Bill Clinton's goal, like that of most defenders of continued large-scale immigration, is to drive home the distinction between legal immigration (good) and illegal immigration (very, very bad). Illegal immigration is undeniably out of control. Congress tried to stop it in 1986 with a law called IRCA, the Immigration Reform and Control Act, which was based on a two-pronged strategy. IRCA offered amnesty and eventual citizenship to an estimated 3.7 million illegal aliens and, at the same time, aimed at shutting down the U. S. job market by making it illegal for employers to hire undocumented aliens. The act has failed. Despite the amnesty, the estimated number of illegals has once again risen to between 2 million and 4 million people. "For the first two years there was a significant drop...because folks thought there was a real law here," says Lawrence H. Fuchs, acting chair of the U.S. Commission on Immigration Reform. "But the word got out" that IRCA had no teeth, Fuchs says, and the influx resumed. Fuchs concedes that as many as 500,000 illegals now enter this country each year, though he admits it is impossible to know for sure.

The concern over illegal immigration is fueled, in part, by two conflicting fears. Illegals are vulnerable to exploitation by employers and are often victimized-extorted, kidnapped, raped, tortured and sometimes killed--by criminals and smugglers. At the other extreme, in cities like Los Angeles, they flood the labor market and set off bitter competition with American workers and legal immigrants for jobs.

But the real problem is the subversion of U.S. law and policy, and that creates two dilemmas for the federal government. The first is what to do about the undocumented aliens who have made their way into this country since IRCA: another amnesty, obviously, would only encourage more illegal immigration. The second dilemma is worse. There is no particular reason to believe that the current influx of illegals cannot rise from 500,000 a year to 600,000 a year or even beyond. This is conjectural but not necessarily alarmist: as Fuchs says, the word is out. Looking around the world, "one can't find the natural forces that will bring down the flow," says Harvard University sociologist Nathan Glazer. "The first impact of prosperity will be to increase it. Look at China. These people don't come from the backward areas, they come from the progressive parts. As they learn how to run a business, they say to themselves, 'Why not go to the United States and do even better?'"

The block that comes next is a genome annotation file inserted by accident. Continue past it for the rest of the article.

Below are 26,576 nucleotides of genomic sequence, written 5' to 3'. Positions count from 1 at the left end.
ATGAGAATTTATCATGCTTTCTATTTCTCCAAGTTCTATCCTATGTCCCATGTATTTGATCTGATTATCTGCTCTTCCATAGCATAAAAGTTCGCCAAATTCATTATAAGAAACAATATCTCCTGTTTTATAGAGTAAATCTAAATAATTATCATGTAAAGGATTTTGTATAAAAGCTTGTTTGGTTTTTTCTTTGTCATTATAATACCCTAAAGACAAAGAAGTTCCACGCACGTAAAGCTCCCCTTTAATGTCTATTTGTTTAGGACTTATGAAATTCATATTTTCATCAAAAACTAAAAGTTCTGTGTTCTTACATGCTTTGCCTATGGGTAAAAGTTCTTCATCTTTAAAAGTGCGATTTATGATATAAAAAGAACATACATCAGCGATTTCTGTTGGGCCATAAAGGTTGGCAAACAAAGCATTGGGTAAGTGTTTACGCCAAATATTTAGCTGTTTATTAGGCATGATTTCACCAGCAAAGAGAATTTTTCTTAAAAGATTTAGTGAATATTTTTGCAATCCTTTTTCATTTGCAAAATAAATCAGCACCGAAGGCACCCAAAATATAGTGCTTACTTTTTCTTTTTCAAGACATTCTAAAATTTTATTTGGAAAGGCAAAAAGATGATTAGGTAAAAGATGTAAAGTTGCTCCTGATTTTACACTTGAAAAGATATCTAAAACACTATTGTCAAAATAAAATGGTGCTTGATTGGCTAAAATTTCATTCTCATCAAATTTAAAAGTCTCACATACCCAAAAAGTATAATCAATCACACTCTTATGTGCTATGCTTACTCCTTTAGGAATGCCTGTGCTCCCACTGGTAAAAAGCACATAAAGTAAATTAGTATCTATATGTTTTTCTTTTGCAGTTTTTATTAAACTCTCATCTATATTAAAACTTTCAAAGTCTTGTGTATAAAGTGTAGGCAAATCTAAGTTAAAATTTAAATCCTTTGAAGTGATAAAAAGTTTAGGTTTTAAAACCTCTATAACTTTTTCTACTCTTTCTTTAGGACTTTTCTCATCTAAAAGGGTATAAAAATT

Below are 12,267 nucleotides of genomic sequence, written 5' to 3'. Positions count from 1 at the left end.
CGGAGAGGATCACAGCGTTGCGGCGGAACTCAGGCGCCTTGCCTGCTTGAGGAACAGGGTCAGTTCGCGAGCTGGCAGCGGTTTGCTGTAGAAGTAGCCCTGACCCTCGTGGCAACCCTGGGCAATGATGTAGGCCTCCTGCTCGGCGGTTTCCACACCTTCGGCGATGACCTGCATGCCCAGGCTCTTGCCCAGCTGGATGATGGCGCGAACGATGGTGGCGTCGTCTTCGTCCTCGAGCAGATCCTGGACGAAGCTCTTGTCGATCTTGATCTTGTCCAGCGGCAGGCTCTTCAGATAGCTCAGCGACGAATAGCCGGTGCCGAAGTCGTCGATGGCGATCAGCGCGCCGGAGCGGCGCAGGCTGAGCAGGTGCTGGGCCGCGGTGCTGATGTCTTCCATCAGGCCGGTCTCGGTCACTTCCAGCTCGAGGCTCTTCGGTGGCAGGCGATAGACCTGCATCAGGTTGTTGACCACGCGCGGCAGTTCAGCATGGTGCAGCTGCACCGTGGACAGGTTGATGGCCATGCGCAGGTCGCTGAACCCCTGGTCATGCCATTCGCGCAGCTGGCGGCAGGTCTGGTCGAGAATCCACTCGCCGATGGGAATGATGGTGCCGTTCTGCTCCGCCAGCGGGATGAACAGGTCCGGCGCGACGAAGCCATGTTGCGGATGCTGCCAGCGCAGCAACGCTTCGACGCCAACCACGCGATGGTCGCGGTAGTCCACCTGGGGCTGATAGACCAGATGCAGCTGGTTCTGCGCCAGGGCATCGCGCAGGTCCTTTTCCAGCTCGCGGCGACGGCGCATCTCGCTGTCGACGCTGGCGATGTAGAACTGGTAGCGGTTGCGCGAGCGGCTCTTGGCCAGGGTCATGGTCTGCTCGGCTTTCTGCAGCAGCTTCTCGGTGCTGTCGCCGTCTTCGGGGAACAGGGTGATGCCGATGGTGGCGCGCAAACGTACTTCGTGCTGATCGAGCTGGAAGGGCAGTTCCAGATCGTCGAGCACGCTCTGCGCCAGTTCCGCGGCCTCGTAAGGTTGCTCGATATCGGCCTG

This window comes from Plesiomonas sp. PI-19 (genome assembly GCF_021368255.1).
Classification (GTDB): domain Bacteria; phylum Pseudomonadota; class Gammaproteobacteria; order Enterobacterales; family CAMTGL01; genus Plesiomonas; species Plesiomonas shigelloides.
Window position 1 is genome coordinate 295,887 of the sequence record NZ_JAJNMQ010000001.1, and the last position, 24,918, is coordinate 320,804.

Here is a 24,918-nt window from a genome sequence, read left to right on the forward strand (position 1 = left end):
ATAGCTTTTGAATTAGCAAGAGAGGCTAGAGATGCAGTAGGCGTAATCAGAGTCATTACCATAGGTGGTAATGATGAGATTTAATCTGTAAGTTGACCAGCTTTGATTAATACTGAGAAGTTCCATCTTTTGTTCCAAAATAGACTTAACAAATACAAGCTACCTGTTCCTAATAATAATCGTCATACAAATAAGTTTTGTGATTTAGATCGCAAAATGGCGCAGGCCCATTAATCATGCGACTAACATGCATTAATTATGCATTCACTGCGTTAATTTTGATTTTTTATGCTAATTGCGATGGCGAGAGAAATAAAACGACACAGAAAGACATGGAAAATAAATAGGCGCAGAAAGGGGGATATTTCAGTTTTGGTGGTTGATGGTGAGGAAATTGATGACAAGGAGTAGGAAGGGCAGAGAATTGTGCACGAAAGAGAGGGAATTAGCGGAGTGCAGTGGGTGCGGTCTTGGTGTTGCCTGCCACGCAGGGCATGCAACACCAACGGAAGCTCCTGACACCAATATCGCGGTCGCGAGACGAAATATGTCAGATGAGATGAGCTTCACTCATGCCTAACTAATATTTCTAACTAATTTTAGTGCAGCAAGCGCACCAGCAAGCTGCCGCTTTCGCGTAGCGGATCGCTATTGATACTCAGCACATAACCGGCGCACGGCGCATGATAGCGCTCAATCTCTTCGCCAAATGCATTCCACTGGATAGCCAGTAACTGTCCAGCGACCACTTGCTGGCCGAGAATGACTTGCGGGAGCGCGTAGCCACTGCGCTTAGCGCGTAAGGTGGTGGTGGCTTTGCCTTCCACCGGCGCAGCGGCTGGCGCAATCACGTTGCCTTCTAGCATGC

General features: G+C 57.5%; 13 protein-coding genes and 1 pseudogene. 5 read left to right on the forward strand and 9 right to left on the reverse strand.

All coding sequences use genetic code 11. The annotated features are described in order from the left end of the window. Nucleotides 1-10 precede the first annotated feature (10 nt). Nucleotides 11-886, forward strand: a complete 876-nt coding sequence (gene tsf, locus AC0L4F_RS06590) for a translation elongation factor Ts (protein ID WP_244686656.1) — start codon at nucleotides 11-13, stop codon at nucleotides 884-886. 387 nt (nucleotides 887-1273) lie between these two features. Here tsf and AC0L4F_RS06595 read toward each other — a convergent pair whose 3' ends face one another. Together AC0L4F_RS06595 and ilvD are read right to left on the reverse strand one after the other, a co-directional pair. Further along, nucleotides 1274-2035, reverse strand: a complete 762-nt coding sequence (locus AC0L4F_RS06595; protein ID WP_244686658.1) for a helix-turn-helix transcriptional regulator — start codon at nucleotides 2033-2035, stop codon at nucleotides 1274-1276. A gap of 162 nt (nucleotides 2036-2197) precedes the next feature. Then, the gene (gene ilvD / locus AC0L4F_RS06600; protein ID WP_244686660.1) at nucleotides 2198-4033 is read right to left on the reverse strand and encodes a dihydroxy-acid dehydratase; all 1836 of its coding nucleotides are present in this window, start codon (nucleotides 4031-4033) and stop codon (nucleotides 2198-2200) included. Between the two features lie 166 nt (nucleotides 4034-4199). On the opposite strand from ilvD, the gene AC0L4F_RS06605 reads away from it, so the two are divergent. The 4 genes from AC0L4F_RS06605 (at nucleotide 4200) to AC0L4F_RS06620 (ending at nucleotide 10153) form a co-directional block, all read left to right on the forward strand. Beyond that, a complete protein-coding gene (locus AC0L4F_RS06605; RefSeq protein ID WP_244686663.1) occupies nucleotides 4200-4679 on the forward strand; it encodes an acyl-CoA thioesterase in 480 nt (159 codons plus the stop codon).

The same applies to Bangladesh, the Dominican Republic, Mexico or the Philippines. The dynamic, as Fuchs says, is rooted in powerful macroeconomic forces now at work all around the globe--rising birthrates and the conquest of disease, prosperity or the hope of prosperity, even modern telecommunications. (The glittery materialism of American TV shows is now being broadcast everywhere.) Much as Americans tend to regard the new immigrants as poor, uneducated and less skilled, the vast majority are surely enterprising. What they seek is opportunity-the opportunity to hold two jobs that no Americans want, to buy a television set and a beat-up car, to start a family and invest in the next generation. Immigration is for the young: it takes courage, stamina and determination to pull up your roots, say goodbye to all that is dear and familiar, and hit the long and difficult trail to El Norte. illegal immigration, with all its hazards, is for the truly daring: the Latino men who wait on Los Angeles street corners, hoping for day--work, have faced more risk than most Americans will ever know.

You can argue, then, that the distinction between legal and illegal immigration is nearly meaningless. Immigrants are immigrants: how they got here is a detail. And, in fact, the arcane system of regulation created by the 1965 law, together with its amendments and adjustments since, implicitly accepts this argument. The law recognizes three reasons to award immigrant visas--job skills, especially those that somehow match the needs of the U.S. economy; a demonstrable reason to seek refuge from war or political persecution, and kinship to an American citizen or a legal alien. This triad of goals replaced the national-origin quota system of 1924, which heavily favored immigrants from Northern and Western Europe and severely restricted immigration from everywhere else. It is a matter of lasting national shame that Congress, throughout the 1930s and even after World War II, refused to adjust the law to admit the victims of the Holocaust. That shabby record outraged Jews and had much to do with the passage of act of 1965. So did the old law's bias against Slavs, Poles, Italians, the Chinese and the Japanese.